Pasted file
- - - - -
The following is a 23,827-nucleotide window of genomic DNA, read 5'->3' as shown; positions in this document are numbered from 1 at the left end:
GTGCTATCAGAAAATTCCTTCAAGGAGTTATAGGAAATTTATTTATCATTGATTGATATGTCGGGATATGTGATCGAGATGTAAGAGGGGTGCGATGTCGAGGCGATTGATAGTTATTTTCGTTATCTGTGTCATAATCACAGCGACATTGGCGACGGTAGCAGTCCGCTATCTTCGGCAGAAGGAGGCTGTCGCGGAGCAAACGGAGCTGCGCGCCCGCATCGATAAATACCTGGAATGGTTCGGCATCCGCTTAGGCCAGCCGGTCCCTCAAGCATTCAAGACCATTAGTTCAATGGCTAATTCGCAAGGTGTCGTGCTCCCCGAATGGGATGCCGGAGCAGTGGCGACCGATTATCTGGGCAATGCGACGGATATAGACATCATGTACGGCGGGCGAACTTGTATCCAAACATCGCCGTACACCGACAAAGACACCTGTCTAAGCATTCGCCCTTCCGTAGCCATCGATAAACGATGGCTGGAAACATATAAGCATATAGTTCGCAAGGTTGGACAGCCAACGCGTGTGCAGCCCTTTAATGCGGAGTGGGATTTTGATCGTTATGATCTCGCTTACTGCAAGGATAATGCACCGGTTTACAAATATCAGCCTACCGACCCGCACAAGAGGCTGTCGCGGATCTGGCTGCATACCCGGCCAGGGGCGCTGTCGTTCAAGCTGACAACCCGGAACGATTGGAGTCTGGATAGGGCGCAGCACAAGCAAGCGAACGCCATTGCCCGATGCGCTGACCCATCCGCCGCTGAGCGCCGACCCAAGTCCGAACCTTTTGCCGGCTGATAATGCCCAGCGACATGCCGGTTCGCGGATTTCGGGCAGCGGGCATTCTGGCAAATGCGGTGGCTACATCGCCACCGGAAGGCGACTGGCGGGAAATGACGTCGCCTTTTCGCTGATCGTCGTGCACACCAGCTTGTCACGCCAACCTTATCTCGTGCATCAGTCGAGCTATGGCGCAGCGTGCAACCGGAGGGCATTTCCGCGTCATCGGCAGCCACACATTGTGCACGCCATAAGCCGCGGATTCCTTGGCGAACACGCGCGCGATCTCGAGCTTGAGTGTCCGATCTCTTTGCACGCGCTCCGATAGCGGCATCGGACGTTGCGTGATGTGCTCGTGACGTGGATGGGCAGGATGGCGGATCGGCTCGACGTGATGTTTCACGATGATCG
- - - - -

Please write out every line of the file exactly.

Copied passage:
The following is a 23,827-nucleotide window of genomic DNA, read 5'->3' as shown; positions in this document are numbered from 1 at the left end:
GTGCTATCAGAAAATTCCTTCAAGGAGTTATAGGAAATTTATTTATCATTGATTGATATGTCGGGATATGTGATCGAGATGTAAGAGGGGTGCGATGTCGAGGCGATTGATAGTTATTTTCGTTATCTGTGTCATAATCACAGCGACATTGGCGACGGTAGCAGTCCGCTATCTTCGGCAGAAGGAGGCTGTCGCGGAGCAAACGGAGCTGCGCGCCCGCATCGATAAATACCTGGAATGGTTCGGCATCCGCTTAGGCCAGCCGGTCCCTCAAGCATTCAAGACCATTAGTTCAATGGCTAATTCGCAAGGTGTCGTGCTCCCCGAATGGGATGCCGGAGCAGTGGCGACCGATTATCTGGGCAATGCGACGGATATAGACATCATGTACGGCGGGCGAACTTGTATCCAAACATCGCCGTACACCGACAAAGACACCTGTCTAAGCATTCGCCCTTCCGTAGCCATCGATAAACGATGGCTGGAAACATATAAGCATATAGTTCGCAAGGTTGGACAGCCAACGCGTGTGCAGCCCTTTAATGCGGAGTGGGATTTTGATCGTTATGATCTCGCTTACTGCAAGGATAATGCACCGGTTTACAAATATCAGCCTACCGACCCGCACAAGAGGCTGTCGCGGATCTGGCTGCATACCCGGCCAGGGGCGCTGTCGTTCAAGCTGACAACCCGGAACGATTGGAGTCTGGATAGGGCGCAGCACAAGCAAGCGAACGCCATTGCCCGATGCGCTGACCCATCCGCCGCTGAGCGCCGACCCAAGTCCGAACCTTTTGCCGGCTGATAATGCCCAGCGACATGCCGGTTCGCGGATTTCGGGCAGCGGGCATTCTGGCAAATGCGGTGGCTACATCGCCACCGGAAGGCGACTGGCGGGAAATGACGTCGCCTTTTCGCTGATCGTCGTGCACACCAGCTTGTCACGCCAACCTTATCTCGTGCATCAGTCGAGCTATGGCGCAGCGTGCAACCGGAGGGCATTTCCGCGTCATCGGCAGCCACACATTGTGCACGCCATAAGCCGCGGATTCCTTGGCGAACACGCGCGCGATCTCGAGCTTGAGTGTCCGATCTCTTTGCACGCGCTCCGATAGCGGCATCGGACGTTGCGTGATGTGCTCGTGACGTGGATGGGCAGGATGGCGGATCGGCTCGACGTGATGTTTCACGATGATCG